Buick, one of the original brands with which General Motors was launched more than a century ago, remains a key element in the recently restructured company's trimmed-down portfolio.
But the median age of Buick buyers last year was 68. What they bought was a couple of nice-enough, but rather less than enthusiasm-generating, sedans and a luxury-laden crossover.
But what the brand now needs to survive, by enticing a younger buyer group, is the modern equivalent of the 1987 turbocharged Grand National.
That model lured Brian Harper, then in his mid-20s, into buying a brand linked more closely at the time to American-style middle-class mediocrity than performance. And which has managed to keep his enthusiasm operating at a high boost level for more than a couple of decades now.
Buick is hoping its new 2010 Euro-flavoured Allure sedan - a version of which is equipped with a 280-hp V-6 - will do the trick.
"We're looking at something that's drastically different than what you think of as a Buick," Craig Bierley, Buick's product marketing director, was quoted as saying recently.
Whether it will be seen that way by today's younger car buyers (that term being relative, as any improvement on 68 would be welcome) remains to be seen. But its 1980s forebear, the Grand National, certainly was.
Not that the brand was completely without a performance heritage. Buicks had been raced successfully back in the earliest times, by the likes of Wild Bill Bergman and the Chevrolet brothers.
Its "Nailhead" engine of the early 1950s, so called because of its small valves, introduced a new level of performance before entry-level luxury once again became the dominant theme.
The 1960s, however, saw a performance revival with the arrival of the Wildcat, followed by the Gran Sports, the GS and the GSX, with 455- cubic-inch V-8s. But the last of these were built in 1972.
The Buick name was also familiar on NASCAR tracks starting in the 1950s, running in the Grand National Series, and with the arrival of the downsized Regal in 1978 became a force to be reckoned with in by the early 1980s.
The Regal Grand National arrived on the scene in 1982, available with either a 125-hp, 4.1-litre V-6 or a turbocharged version that pumped out 175 hp - a hot-hatch's output today, but a semi-serious number again after the performance drought in the late '70s.
Only 215 were made, and none at all in 1983, but it returned for 1984 wearing the sinister black paintjob that became its trademark and lasted until production ended in 1987.
That year, Harper had just received a promotion and the larger pay packet and his single status meant he could indulge in a new car, one of the 20,193 Grand Nationals built that year.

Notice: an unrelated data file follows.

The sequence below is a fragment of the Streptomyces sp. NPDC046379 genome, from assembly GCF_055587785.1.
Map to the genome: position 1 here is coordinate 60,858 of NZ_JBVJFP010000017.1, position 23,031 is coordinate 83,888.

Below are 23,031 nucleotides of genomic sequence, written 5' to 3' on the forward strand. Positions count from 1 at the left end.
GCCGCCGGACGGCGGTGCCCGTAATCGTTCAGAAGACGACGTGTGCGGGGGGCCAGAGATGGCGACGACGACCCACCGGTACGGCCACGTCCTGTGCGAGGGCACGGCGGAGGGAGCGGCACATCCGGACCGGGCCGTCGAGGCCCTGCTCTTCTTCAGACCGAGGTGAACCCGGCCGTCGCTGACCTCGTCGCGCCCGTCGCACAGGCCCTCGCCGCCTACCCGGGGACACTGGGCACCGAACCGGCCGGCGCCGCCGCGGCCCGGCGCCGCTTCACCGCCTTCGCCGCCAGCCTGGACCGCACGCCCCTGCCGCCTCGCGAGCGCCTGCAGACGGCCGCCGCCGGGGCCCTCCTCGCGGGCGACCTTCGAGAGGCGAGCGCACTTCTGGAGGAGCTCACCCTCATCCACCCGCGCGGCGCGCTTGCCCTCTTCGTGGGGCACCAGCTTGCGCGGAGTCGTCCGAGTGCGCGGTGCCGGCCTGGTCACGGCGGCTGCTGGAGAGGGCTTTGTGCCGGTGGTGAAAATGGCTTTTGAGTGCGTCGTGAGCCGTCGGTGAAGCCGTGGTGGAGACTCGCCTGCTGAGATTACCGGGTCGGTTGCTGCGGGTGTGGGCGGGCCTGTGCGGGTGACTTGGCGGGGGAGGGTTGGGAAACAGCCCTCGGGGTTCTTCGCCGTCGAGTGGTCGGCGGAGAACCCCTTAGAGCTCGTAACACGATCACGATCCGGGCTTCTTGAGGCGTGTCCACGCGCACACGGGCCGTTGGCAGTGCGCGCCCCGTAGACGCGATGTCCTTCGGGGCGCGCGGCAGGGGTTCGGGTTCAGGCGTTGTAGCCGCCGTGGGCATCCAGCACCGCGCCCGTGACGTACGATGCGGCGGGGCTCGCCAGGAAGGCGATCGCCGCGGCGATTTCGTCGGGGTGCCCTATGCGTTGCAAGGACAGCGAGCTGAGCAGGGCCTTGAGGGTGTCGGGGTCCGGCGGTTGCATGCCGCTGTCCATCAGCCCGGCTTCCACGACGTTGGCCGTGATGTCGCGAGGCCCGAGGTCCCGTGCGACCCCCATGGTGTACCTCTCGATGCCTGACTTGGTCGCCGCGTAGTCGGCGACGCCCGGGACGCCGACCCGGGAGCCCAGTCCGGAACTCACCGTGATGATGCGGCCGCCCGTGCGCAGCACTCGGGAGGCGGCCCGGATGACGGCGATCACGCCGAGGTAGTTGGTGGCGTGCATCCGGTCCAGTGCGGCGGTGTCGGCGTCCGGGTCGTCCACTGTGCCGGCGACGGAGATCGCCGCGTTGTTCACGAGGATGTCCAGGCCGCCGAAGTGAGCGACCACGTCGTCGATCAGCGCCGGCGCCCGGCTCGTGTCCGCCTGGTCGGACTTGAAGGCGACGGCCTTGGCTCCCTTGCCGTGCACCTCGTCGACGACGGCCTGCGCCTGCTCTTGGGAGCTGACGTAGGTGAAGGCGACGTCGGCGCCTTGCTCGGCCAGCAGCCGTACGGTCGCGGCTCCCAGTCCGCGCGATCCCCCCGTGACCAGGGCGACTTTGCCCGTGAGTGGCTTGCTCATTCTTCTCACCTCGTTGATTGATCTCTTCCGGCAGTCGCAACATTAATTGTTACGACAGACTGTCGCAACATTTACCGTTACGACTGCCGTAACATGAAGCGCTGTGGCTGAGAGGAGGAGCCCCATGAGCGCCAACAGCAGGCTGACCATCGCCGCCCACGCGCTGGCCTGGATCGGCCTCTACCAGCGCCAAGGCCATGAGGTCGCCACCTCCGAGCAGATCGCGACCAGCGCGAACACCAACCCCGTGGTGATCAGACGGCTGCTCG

Harper, now living in Cobourg, Ont., grew up in the Port Perry area where he was influenced as a teen by the Oshawa-built iron of the day driven by neighbours, many of whom worked for GM.
"There were always a lot of nice cars around, and by the time I got my driver's licence, I was getting really interested," says the 48-year-old. Harper went on to study engineering at U of T and then got a job with what is now Ontario Power Generation at its Darlington operation, where he works as a control room operator keeping an eye on the reactor.
His love affair with muscular American metal began with his first car, a 1967 Beaumont Sport Deluxe purchased in 1979, and went on to include a '69 Camaro, '71 Chevelle and Nova SS, a '72 Chevelle and a '73 Camaro. "These weren't collector pieces, just daily drivers," he says.
Harper purchased his 1987 Grand National because it "typified the American muscle car style. A big car. A two-door, but with lots of room inside and in the trunk. And lots of power."
It was also unusual for its time. "It kind of came out of nowhere with its turbocharged V-6, and it could beat the Corvette at the drag strip."
He also saw it as a last chance to buy into the breed, as GM had announced it was discontinuing its rear-drive G-body range.
Harper paid $24,000 for his '87 Grand National and kept it for about four years before marriage and raising a family resulted in its sale.
"It was my down payment on our first house. But as it went down the street with its new owner happily driving away, I told my wife, 'Some day I'm going to own another one.'"
That opportunity presented itself in 1999 when he came across the 1987 example pictured here, whose owner was in a similar situation to that which Harper had been in years before. "We still keep in touch. He's always interested in how the car's doing," says Harper, who paid $18,000 this time around.
Harper explains that the Grand National is essentially an option package ordered on the base Regal and included appearance features such as the "menacing" all-black paint, blacked-out trim, unique interior pieces, wheels and tires, and, of course, the powertrain.
This is the car's really unique feature: a 4.1-litre V-6 equipped with a turbocharger and intercooler that created a factory-rated (but deemed conservative) 245 hp at 4,400 rpm and 355 lb-ft of torque at 2,000 rpm, coupled to a four-speed automatic transmission.
"The engine is a bit of a freak of nature," he says. "For what it's rated at, it makes an incredible amount of power and torque."
Harper describes the Grand National as "a real sleeper. It can just eat up the quarter mile and it beat a lot of more expensive and supposedly racier cars."
His all-original example, with just over 100,000 km on the odometer, has proven reliable and isn't even too bad on gas "if you keep your foot out of it. Put your foot in and it's a different story."
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